Photographer Ami Vitale proposed this unique panda rewilding story to National Geographic after watching the first captive born female panda being released into the wild. She recognized that in a region where bad environmental news is common, the Giant Panda proved to be a glimmer of hope for the future. The panda was taken off the endangered species list one month after publishing the story.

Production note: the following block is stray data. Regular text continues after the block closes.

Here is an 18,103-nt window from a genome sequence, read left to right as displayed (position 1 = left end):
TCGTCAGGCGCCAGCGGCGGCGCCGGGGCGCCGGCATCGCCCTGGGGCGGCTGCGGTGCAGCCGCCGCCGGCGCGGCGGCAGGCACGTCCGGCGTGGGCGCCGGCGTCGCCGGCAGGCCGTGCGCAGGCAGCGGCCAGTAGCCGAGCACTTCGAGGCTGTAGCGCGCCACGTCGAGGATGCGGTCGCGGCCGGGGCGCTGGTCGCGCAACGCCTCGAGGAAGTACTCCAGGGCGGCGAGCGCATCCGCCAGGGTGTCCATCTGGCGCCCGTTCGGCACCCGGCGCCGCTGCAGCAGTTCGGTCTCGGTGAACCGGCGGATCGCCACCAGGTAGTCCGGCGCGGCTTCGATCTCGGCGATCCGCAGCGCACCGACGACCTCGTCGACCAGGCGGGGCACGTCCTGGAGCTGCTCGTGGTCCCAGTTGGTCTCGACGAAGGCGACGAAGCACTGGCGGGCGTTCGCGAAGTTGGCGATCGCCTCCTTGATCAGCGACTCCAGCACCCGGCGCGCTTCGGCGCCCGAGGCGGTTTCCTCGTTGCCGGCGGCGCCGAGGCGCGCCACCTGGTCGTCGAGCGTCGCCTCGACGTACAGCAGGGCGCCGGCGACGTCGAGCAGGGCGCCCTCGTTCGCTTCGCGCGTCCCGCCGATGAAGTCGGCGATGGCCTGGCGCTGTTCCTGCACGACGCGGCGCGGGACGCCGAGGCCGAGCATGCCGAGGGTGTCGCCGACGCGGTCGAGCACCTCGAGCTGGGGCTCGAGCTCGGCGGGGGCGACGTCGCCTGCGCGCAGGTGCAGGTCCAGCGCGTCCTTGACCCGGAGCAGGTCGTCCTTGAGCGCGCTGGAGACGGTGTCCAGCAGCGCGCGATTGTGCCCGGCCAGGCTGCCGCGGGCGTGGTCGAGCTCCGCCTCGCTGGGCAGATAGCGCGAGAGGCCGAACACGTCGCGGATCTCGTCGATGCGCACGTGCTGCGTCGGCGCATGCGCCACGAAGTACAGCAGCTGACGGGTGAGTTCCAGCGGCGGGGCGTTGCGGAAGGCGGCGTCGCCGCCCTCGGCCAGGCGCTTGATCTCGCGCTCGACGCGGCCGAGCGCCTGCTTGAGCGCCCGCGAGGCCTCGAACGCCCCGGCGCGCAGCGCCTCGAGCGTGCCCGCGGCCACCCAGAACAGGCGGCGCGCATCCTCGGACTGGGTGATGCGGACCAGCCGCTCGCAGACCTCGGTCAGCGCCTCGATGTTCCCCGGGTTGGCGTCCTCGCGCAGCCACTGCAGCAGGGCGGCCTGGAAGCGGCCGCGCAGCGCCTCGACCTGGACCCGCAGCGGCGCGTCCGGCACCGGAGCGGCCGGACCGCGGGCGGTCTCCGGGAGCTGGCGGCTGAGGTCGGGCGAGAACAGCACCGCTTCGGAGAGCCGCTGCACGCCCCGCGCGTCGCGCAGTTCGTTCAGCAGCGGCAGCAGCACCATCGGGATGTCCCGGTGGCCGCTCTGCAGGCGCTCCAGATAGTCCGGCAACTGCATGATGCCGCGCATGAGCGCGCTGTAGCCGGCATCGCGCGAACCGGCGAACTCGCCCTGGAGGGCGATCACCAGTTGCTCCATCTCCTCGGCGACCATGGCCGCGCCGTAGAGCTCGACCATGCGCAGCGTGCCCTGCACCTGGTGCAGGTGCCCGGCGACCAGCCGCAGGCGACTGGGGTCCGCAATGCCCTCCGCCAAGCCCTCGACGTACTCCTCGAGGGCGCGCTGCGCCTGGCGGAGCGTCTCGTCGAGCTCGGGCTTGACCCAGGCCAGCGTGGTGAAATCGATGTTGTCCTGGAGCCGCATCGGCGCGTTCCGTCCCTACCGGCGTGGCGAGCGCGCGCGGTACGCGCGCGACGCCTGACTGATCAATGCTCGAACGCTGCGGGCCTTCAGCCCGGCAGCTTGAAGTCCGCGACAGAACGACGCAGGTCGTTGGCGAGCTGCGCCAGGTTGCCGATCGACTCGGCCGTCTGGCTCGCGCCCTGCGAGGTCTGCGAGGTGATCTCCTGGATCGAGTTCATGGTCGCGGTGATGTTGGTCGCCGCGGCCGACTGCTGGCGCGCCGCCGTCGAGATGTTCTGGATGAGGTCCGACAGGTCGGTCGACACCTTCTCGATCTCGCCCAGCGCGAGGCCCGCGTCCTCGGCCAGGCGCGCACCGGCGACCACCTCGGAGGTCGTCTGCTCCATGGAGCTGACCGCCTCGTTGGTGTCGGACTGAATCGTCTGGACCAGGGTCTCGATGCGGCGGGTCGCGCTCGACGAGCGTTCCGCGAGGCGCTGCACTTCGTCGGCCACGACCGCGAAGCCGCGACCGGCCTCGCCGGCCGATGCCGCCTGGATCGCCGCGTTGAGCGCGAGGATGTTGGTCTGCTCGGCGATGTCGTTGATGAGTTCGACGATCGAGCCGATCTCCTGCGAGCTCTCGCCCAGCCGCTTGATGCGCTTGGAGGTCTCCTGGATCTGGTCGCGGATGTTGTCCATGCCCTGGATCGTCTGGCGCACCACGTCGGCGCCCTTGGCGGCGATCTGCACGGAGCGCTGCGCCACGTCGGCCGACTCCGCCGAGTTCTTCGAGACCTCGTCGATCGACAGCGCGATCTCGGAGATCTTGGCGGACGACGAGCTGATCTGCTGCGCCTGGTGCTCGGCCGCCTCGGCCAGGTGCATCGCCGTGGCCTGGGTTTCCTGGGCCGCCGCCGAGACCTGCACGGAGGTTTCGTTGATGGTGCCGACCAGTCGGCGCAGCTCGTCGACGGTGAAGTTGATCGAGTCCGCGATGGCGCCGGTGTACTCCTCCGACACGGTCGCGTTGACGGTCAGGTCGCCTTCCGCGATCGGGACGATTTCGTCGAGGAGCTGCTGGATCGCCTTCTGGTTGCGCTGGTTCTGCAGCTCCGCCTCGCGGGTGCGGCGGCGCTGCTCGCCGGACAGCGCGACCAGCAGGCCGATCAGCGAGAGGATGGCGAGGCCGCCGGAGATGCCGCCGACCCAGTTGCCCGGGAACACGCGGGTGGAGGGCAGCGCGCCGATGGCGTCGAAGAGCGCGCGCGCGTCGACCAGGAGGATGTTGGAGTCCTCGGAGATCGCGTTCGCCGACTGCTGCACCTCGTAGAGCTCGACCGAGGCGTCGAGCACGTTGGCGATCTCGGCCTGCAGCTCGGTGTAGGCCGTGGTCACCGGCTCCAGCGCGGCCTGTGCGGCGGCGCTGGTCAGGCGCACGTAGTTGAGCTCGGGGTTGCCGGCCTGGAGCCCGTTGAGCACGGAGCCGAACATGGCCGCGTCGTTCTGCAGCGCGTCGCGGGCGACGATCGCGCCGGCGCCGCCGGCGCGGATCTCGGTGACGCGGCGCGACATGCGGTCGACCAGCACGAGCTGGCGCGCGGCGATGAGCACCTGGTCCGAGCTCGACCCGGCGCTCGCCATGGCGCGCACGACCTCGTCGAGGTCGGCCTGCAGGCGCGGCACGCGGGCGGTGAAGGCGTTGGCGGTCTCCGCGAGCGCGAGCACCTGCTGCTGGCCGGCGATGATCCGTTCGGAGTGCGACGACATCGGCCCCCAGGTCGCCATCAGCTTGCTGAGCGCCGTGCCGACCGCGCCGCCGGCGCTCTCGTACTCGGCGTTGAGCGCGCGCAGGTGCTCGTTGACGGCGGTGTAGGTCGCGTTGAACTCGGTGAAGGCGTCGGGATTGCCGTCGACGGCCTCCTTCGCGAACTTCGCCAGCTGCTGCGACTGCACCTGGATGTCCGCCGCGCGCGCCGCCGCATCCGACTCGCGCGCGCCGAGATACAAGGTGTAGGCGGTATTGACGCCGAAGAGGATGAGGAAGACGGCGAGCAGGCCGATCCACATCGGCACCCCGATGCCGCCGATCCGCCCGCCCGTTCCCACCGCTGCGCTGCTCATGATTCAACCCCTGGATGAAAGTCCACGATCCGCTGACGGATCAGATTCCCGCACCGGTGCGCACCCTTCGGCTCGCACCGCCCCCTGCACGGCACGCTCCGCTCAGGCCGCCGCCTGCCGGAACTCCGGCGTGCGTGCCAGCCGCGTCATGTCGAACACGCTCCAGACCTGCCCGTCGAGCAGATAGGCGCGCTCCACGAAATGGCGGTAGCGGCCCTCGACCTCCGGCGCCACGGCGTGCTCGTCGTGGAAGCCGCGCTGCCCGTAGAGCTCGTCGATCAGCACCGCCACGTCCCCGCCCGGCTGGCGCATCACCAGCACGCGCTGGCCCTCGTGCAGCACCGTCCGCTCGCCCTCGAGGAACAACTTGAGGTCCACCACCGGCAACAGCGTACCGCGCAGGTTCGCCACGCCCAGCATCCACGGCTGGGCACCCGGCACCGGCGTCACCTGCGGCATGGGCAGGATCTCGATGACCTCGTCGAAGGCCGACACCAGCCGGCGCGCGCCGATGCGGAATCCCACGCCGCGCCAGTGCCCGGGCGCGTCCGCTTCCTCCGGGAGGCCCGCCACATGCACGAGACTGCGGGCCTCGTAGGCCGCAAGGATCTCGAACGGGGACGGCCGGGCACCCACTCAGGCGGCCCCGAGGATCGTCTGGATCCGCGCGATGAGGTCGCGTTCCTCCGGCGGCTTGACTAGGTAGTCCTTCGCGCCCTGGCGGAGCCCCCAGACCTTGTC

Ami Vitale's journey as a photographer and filmmaker has taken her to more than 80 countries where she has witnessed civil unrest and violence, but also surreal beauty and the enduring power of the human spirit. Her photographs have been commissioned by nearly every important international publication including National Geographic, Newsweek, Time, New Yorker, Geo, Le Figaro, and Smithsonian, among many others. These images have been exhibited around the world in museums, galleries and are part of numerous private collections. She has garnered prestigious awards including multiple prizes from World Press Photos, POYi, Lucie Awards, NPPAâ€™s Magazine Photographer of the Year and the Daniel Pearl Award for Outstanding Reporting. She has been working most recently with Ripple Effect Images, an organization of well-known scientists, writers, photographers and filmmakers with a mission of creating powerful and persuasive films and stories stories illustrating the very specific problems women in developing countries face and the programs that can help them. 'Confronting climate change, one woman at a time'. In 2010, Ami was a Senior Producer for Multimedia, at the Knight Center for International Media at the University of Miami School of Communication where she got her Masters and made a film on women's pregnancy and infant mortality in Sierra Leone and a feature film about migration and climate change in Bangladesh. Now based in Montana, Vitale is a contract photographer with National Geographic magazine and is writing a book about the stories behind her images.